With the right time, the right data analytics and the right expertize, bringing genomics to the bedside can become a reality. The ambition and vision is there, but major challenges still lie ahead. What needs to happen in genomic medicine for the exceptional cases to become the norm?
Data, data, data
Information sharing should be guided by organizational policy. It is time to move away from a disordered landscape of data, towards the widespread gathering and sharing of good quality, standardized clinical data. More robust, accessible analysis in the context of disease is also needed. It will be vital to bridge the gap between information generated by high throughput sequencing technologies and the wealth of disease-related information that is available.
Diagnostic companies and Clinical Laboratory Improvement Amendments (CLIA) laboratories will increasingly use high throughput data to design new diagnostics. Celera – a subsidiary of Quest Diagnostics, for instance, is implementing a platform that enables deep sequencing analytics. This will enable it to develop meaningful new therapies that improve human health.
Initiatives like eTRIKS will help usher in the standardization of research. Standards must be used to support reproducible research, which can in turn validate a study in the context of another. Researchers should also seek to standardize the way samples are collected and processed. This will help reduce the amount of experimental variation.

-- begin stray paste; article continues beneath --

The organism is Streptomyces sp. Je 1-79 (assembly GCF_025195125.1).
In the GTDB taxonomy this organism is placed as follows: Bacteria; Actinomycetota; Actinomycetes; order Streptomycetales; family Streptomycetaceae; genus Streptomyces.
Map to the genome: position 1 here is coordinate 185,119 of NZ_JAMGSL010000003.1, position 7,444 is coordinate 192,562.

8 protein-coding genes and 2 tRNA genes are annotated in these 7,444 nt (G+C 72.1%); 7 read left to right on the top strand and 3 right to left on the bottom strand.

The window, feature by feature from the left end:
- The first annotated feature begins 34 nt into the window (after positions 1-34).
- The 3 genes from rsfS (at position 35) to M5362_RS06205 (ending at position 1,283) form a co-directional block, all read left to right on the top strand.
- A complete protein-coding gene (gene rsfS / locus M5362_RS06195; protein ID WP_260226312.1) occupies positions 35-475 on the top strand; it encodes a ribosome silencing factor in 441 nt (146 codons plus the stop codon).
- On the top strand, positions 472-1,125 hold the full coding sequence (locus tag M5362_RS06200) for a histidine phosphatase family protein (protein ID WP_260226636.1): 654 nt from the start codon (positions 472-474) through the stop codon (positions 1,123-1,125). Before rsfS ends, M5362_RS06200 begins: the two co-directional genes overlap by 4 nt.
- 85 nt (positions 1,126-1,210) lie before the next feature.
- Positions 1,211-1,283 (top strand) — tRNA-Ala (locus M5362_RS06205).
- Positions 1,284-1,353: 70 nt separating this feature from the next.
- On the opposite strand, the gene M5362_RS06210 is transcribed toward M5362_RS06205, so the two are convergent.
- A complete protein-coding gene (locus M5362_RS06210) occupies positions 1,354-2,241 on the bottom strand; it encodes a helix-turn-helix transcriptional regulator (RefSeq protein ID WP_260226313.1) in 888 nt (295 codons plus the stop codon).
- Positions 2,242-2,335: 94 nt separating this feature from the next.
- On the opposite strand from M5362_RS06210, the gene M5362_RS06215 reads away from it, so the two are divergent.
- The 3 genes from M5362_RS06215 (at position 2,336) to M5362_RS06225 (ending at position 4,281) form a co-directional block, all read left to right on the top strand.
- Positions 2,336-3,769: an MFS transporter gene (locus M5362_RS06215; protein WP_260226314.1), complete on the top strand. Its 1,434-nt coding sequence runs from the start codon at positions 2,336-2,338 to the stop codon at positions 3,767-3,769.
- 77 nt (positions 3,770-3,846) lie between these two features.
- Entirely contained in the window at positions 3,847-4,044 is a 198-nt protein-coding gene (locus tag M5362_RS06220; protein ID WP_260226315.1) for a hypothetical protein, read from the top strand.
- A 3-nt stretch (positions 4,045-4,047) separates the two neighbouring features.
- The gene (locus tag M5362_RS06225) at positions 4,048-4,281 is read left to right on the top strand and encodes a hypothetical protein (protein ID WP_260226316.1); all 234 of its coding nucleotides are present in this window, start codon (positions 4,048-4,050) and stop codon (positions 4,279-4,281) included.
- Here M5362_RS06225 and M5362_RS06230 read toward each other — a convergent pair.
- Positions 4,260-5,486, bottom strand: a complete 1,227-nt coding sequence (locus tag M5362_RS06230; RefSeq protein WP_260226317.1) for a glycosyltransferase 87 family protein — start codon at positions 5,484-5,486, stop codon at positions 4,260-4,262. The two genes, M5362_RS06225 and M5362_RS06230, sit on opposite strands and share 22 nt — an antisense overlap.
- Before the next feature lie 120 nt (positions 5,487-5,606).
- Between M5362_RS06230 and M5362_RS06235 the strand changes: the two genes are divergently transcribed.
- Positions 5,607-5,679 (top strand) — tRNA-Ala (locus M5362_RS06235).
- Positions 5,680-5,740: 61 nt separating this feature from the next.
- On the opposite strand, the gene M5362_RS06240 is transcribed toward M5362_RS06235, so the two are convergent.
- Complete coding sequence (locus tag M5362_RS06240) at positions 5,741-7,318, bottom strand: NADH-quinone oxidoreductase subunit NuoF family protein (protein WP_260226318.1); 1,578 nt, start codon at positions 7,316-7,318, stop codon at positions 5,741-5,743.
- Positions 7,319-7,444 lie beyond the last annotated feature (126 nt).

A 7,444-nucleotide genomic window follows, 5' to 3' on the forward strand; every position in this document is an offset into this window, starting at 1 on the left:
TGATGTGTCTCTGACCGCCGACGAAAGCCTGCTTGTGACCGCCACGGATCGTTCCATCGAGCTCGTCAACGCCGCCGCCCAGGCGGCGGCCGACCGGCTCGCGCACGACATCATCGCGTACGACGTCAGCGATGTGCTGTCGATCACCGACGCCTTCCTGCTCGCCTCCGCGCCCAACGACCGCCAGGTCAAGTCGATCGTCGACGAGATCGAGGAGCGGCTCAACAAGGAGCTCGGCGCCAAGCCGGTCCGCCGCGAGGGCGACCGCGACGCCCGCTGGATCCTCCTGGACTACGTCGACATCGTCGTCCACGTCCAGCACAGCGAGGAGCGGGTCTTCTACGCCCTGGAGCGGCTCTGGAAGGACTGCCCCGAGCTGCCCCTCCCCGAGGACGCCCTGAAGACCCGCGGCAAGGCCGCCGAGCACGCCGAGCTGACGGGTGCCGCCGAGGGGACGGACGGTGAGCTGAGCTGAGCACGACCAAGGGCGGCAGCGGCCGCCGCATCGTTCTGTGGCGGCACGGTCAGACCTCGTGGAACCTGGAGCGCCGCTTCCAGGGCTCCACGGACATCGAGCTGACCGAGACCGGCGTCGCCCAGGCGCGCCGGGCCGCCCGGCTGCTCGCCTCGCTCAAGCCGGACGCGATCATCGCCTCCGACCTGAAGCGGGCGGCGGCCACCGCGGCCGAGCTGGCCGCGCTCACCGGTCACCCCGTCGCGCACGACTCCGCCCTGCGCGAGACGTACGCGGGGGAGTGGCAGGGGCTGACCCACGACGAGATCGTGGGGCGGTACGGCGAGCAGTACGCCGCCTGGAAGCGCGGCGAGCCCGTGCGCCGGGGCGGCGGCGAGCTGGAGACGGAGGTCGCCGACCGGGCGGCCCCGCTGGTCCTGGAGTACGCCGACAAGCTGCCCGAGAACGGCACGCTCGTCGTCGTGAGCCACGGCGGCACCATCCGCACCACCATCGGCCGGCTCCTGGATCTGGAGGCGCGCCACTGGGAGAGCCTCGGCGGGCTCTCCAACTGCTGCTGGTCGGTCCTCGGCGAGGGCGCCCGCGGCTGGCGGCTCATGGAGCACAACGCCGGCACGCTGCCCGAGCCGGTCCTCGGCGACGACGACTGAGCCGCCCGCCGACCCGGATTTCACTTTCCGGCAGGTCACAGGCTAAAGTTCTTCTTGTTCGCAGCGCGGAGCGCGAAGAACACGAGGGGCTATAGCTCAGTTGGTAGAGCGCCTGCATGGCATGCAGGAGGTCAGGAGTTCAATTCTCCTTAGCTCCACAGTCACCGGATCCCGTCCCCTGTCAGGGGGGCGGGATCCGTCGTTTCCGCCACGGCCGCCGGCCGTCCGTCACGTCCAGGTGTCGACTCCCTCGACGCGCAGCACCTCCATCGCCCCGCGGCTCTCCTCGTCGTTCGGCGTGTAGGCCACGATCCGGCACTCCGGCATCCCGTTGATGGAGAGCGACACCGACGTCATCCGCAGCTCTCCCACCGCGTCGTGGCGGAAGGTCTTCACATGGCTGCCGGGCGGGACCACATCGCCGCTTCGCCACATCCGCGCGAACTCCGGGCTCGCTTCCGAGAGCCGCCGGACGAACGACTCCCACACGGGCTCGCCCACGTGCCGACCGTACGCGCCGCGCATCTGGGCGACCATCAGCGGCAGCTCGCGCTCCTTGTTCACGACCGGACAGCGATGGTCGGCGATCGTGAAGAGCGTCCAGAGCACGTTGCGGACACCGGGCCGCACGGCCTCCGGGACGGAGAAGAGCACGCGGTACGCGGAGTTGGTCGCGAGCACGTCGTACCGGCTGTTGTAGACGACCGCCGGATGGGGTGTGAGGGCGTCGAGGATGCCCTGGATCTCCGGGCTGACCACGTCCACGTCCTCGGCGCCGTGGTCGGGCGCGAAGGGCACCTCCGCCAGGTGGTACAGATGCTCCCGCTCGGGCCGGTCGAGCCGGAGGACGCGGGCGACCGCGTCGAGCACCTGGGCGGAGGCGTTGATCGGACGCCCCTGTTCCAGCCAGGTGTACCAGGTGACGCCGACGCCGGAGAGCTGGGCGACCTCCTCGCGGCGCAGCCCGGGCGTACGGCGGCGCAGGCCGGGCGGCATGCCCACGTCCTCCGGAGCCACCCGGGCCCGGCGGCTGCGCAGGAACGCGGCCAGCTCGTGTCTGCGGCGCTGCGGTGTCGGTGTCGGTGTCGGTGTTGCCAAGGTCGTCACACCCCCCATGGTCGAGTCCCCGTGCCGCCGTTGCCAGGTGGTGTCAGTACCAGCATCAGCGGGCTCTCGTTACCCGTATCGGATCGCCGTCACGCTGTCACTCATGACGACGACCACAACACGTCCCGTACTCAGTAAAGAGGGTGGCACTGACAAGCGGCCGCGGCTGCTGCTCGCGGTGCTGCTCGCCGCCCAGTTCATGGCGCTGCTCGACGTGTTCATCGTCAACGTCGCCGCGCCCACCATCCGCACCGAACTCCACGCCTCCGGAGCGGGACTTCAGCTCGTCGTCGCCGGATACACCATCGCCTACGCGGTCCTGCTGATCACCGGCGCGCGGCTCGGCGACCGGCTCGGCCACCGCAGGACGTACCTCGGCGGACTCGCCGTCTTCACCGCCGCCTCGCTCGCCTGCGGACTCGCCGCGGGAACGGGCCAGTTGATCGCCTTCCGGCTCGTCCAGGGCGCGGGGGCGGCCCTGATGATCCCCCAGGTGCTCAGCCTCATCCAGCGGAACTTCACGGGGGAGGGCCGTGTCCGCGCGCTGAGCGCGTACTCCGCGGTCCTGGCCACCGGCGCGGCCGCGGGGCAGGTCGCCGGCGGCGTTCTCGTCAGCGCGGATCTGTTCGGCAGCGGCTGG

A recent Accenture blog highlighted how standardized, accessible data could bring about a new era of personalized medicine and better outcomes for patients. One new program across Quebec will put this into action, collecting information about patients with many types of cancer and creating a large biobank. Run by the Segal Cancer Centre at the Jewish General Hospital, the program will enable treatments to be targeted to match specific proteins and improve patient outcomes.
When it comes to omics data management, analysis and action, we are on the right path. Making the necessary data available to the right people at the right time will be key. Clinical practice must move towards longitudinal studies that give future researchers a legacy of strong clinical data and samples. Those who collaborate more effectively with patients, technology and regulators will really drive success using genomics in the clinic.